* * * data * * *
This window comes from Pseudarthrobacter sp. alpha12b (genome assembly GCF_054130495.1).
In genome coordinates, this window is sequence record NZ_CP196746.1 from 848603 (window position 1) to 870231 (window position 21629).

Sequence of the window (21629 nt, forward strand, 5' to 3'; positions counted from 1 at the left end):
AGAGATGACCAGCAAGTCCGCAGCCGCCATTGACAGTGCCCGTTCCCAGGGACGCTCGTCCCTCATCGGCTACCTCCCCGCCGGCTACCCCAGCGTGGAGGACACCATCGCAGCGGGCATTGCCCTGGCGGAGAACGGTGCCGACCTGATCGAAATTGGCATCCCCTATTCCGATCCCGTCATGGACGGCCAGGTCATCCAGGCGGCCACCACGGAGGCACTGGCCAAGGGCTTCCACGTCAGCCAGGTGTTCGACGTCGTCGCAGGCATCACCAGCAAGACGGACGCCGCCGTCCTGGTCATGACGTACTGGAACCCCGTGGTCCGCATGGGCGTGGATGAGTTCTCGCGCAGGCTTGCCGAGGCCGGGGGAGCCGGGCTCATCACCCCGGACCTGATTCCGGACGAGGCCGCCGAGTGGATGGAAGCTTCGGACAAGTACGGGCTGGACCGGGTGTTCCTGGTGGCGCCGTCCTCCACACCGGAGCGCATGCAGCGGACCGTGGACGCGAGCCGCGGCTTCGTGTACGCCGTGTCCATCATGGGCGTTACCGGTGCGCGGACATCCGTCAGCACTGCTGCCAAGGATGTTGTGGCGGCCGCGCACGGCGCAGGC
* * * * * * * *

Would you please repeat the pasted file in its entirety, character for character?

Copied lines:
This window comes from Pseudarthrobacter sp. alpha12b (genome assembly GCF_054130495.1).
In genome coordinates, this window is sequence record NZ_CP196746.1 from 848603 (window position 1) to 870231 (window position 21629).

Sequence of the window (21629 nt, forward strand, 5' to 3'; positions counted from 1 at the left end):
AGAGATGACCAGCAAGTCCGCAGCCGCCATTGACAGTGCCCGTTCCCAGGGACGCTCGTCCCTCATCGGCTACCTCCCCGCCGGCTACCCCAGCGTGGAGGACACCATCGCAGCGGGCATTGCCCTGGCGGAGAACGGTGCCGACCTGATCGAAATTGGCATCCCCTATTCCGATCCCGTCATGGACGGCCAGGTCATCCAGGCGGCCACCACGGAGGCACTGGCCAAGGGCTTCCACGTCAGCCAGGTGTTCGACGTCGTCGCAGGCATCACCAGCAAGACGGACGCCGCCGTCCTGGTCATGACGTACTGGAACCCCGTGGTCCGCATGGGCGTGGATGAGTTCTCGCGCAGGCTTGCCGAGGCCGGGGGAGCCGGGCTCATCACCCCGGACCTGATTCCGGACGAGGCCGCCGAGTGGATGGAAGCTTCGGACAAGTACGGGCTGGACCGGGTGTTCCTGGTGGCGCCGTCCTCCACACCGGAGCGCATGCAGCGGACCGTGGACGCGAGCCGCGGCTTCGTGTACGCCGTGTCCATCATGGGCGTTACCGGTGCGCGGACATCCGTCAGCACTGCTGCCAAGGATGTTGTGGCGGCCGCGCACGGCGCAGGC